We make festival.

GGL coffee


My parish puts on a huge international food festival every year in September. I’ve written about it before, I think. We have to start baking and doing other kinds of preparations months ahead.



GGL IMG_0207baked crp
GGL IMG_0247 roll Gk crop

Earlier in the summer when Maggie was visiting we worked together at church on one of the cookie-baking projects, the Rainbow Chocolate Chip. Another week I helped make the Greek twisty cookies.

GGL IMG_0252 GK baked crp

I always enjoy working on church projects like this, where I am on an assembly line and can chat and get to know people a little better. It’s not stressful when someone else has the recipe and the system all figured out and I can just do as I’m told.

GGL green bean prep 2015



When the date of our event drew closer I went one day to cut up green beans for more than three hours; these would go into my favorite dish that we sell, Serbian Green Beans. The blanched beans are mixed with garlic-laden, buttered bread crumbs, then topped with sour cream and heated in the oven for about 20 minutes. Most of that process happens just before they are served steaming hot.



GGL P1010592 cabbage 2015

That prep day we were also making Sarma, which are stuffed cabbage rolls; the recipe includes a bit of sauerkraut, and the picture below shows the total amount that was needed. Actually, one gallon had already gone into the kitchen before I took the picture.

GGL P1010588sauerkraut

GGL IMG_0682


Just one day before, my friend Diane came with me and we offered our four helping hands. So many tasks had to wait until this day, such as cutting up vegetables for the kabobs, and stirring the Eritrean stews.






GGL IMG_0679

Year after year I notice how happy everyone seems to be, getting our party together, even if they are awfully tired by the end of it. We all see it as an expression of love to our community; if it were merely a fund-raiser I’m sure we couldn’t drum up enough energy for it. But it’s been going on for more than 25 years and a lot of people now look forward to the food, the music and dancing, and the joy.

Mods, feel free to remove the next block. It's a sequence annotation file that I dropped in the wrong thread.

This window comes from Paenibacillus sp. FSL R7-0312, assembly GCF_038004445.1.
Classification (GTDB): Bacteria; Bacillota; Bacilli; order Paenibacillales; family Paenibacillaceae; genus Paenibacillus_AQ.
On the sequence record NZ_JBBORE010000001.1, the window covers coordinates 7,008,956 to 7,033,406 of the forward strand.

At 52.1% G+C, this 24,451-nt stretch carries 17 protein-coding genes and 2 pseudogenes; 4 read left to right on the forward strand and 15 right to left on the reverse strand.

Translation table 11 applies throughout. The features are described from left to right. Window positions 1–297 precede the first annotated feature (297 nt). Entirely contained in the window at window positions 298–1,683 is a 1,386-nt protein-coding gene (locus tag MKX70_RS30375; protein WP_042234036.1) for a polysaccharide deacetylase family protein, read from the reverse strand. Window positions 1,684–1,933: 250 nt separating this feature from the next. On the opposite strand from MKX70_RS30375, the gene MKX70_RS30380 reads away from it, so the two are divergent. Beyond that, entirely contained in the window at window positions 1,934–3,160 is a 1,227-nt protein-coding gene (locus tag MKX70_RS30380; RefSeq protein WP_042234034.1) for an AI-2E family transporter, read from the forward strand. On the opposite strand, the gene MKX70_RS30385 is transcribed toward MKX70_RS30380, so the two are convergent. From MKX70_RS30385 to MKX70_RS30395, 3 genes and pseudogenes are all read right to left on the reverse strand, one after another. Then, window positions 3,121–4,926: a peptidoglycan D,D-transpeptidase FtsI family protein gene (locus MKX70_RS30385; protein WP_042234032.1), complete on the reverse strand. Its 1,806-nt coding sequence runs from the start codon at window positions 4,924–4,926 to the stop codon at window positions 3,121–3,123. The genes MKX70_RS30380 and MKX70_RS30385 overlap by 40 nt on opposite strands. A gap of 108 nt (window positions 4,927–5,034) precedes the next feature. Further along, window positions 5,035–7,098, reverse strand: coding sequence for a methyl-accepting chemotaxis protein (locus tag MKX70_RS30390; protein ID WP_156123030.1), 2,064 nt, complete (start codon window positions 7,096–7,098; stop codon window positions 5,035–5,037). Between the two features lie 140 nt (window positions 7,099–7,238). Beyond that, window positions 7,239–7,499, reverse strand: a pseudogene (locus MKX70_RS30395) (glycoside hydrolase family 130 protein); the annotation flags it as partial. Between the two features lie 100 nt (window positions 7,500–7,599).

GGL Glendi dance (2)

GGL IMG_0686

That last day Diane and I ended up sitting at a table where we made finishing cuts to endless sheets of baklava and placed the diamonds carefully into individual serving trays. Some people avoid this job, because it is messy, but there are plenty of little broken corners to snack on while you work, so if you like baklava….well, come to think of it, that might be another reason to avoid that job.

My job on the festival day was not to work in a food or craft booth, or the beer garden or the children’s area, but to mind the bookstore – I’m sure that doesn’t surprise anyone. I served several hours, and then I had a hard time dragging myself away, even though I did need a rest.

It was time for Vespers, which was the perfect thing to restore the soul that might be weary. After that I was looking around for a particular old friend I wanted to talk to, and I discovered her in the Eritrean tea and coffee tent, which I didn’t even know existed, maybe because it was tucked in a corner behind the main Eritrean booth.

GGL P1010684 Eritrean tea-coffee 2015